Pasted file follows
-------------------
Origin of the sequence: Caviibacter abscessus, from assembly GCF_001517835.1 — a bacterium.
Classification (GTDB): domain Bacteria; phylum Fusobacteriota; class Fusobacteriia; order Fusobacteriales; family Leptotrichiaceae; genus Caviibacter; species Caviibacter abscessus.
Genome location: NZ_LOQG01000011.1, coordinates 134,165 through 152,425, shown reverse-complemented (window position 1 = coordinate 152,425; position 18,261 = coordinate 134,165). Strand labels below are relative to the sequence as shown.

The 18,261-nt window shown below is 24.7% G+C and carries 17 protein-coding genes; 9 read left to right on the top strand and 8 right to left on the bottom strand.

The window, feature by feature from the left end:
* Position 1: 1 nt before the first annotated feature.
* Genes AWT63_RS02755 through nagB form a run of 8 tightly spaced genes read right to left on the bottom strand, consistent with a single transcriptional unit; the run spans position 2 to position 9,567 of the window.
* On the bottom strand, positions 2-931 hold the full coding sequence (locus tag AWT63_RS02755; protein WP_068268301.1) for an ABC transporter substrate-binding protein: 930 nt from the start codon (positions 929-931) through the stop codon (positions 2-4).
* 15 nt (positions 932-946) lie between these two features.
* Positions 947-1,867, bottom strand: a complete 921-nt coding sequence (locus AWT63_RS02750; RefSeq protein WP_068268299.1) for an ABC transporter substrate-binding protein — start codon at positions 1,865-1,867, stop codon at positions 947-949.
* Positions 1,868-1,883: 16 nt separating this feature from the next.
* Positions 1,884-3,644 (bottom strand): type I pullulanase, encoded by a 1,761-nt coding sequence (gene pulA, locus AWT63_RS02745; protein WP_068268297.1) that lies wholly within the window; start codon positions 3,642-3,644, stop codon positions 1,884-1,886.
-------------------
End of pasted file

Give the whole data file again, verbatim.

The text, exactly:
Origin of the sequence: Caviibacter abscessus, from assembly GCF_001517835.1 — a bacterium.
Classification (GTDB): domain Bacteria; phylum Fusobacteriota; class Fusobacteriia; order Fusobacteriales; family Leptotrichiaceae; genus Caviibacter; species Caviibacter abscessus.
Genome location: NZ_LOQG01000011.1, coordinates 134,165 through 152,425, shown reverse-complemented (window position 1 = coordinate 152,425; position 18,261 = coordinate 134,165). Strand labels below are relative to the sequence as shown.

The 18,261-nt window shown below is 24.7% G+C and carries 17 protein-coding genes; 9 read left to right on the top strand and 8 right to left on the bottom strand.

The window, feature by feature from the left end:
* Position 1: 1 nt before the first annotated feature.
* Genes AWT63_RS02755 through nagB form a run of 8 tightly spaced genes read right to left on the bottom strand, consistent with a single transcriptional unit; the run spans position 2 to position 9,567 of the window.
* On the bottom strand, positions 2-931 hold the full coding sequence (locus tag AWT63_RS02755; protein WP_068268301.1) for an ABC transporter substrate-binding protein: 930 nt from the start codon (positions 929-931) through the stop codon (positions 2-4).
* 15 nt (positions 932-946) lie between these two features.
* Positions 947-1,867, bottom strand: a complete 921-nt coding sequence (locus AWT63_RS02750; RefSeq protein WP_068268299.1) for an ABC transporter substrate-binding protein — start codon at positions 1,865-1,867, stop codon at positions 947-949.
* Positions 1,868-1,883: 16 nt separating this feature from the next.
* Positions 1,884-3,644 (bottom strand): type I pullulanase, encoded by a 1,761-nt coding sequence (gene pulA, locus AWT63_RS02745; protein WP_068268297.1) that lies wholly within the window; start codon positions 3,642-3,644, stop codon positions 1,884-1,886.